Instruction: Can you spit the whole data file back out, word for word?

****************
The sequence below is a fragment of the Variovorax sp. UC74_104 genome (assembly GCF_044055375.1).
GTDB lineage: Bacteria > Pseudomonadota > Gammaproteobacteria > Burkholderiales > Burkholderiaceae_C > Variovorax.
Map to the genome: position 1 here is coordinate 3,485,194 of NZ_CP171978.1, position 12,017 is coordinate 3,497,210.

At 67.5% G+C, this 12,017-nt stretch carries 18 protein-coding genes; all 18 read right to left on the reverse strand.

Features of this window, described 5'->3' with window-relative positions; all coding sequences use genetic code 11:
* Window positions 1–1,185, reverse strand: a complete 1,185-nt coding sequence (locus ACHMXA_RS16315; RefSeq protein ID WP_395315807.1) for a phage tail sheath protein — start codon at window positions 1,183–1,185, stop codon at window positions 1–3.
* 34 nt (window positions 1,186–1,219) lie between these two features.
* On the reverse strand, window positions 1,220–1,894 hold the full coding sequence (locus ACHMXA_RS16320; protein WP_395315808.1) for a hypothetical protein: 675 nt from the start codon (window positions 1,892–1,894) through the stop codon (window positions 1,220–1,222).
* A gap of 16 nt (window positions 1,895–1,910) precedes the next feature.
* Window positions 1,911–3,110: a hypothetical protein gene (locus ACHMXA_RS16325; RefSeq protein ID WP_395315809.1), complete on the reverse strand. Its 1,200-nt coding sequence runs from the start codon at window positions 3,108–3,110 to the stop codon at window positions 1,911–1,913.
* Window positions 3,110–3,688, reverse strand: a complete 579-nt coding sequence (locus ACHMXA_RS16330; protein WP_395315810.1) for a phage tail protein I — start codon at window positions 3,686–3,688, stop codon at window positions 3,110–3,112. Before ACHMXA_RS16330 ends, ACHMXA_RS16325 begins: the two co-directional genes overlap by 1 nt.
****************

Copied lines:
The sequence below is a fragment of the Variovorax sp. UC74_104 genome (assembly GCF_044055375.1).
GTDB lineage: Bacteria > Pseudomonadota > Gammaproteobacteria > Burkholderiales > Burkholderiaceae_C > Variovorax.
Map to the genome: position 1 here is coordinate 3,485,194 of NZ_CP171978.1, position 12,017 is coordinate 3,497,210.

At 67.5% G+C, this 12,017-nt stretch carries 18 protein-coding genes; all 18 read right to left on the reverse strand.

Features of this window, described 5'->3' with window-relative positions; all coding sequences use genetic code 11:
* Window positions 1–1,185, reverse strand: a complete 1,185-nt coding sequence (locus ACHMXA_RS16315; RefSeq protein ID WP_395315807.1) for a phage tail sheath protein — start codon at window positions 1,183–1,185, stop codon at window positions 1–3.
* 34 nt (window positions 1,186–1,219) lie between these two features.
* On the reverse strand, window positions 1,220–1,894 hold the full coding sequence (locus ACHMXA_RS16320; protein WP_395315808.1) for a hypothetical protein: 675 nt from the start codon (window positions 1,892–1,894) through the stop codon (window positions 1,220–1,222).
* A gap of 16 nt (window positions 1,895–1,910) precedes the next feature.
* Window positions 1,911–3,110: a hypothetical protein gene (locus ACHMXA_RS16325; RefSeq protein ID WP_395315809.1), complete on the reverse strand. Its 1,200-nt coding sequence runs from the start codon at window positions 3,108–3,110 to the stop codon at window positions 1,911–1,913.
* Window positions 3,110–3,688, reverse strand: a complete 579-nt coding sequence (locus ACHMXA_RS16330; protein WP_395315810.1) for a phage tail protein I — start codon at window positions 3,686–3,688, stop codon at window positions 3,110–3,112. Before ACHMXA_RS16330 ends, ACHMXA_RS16325 begins: the two co-directional genes overlap by 1 nt.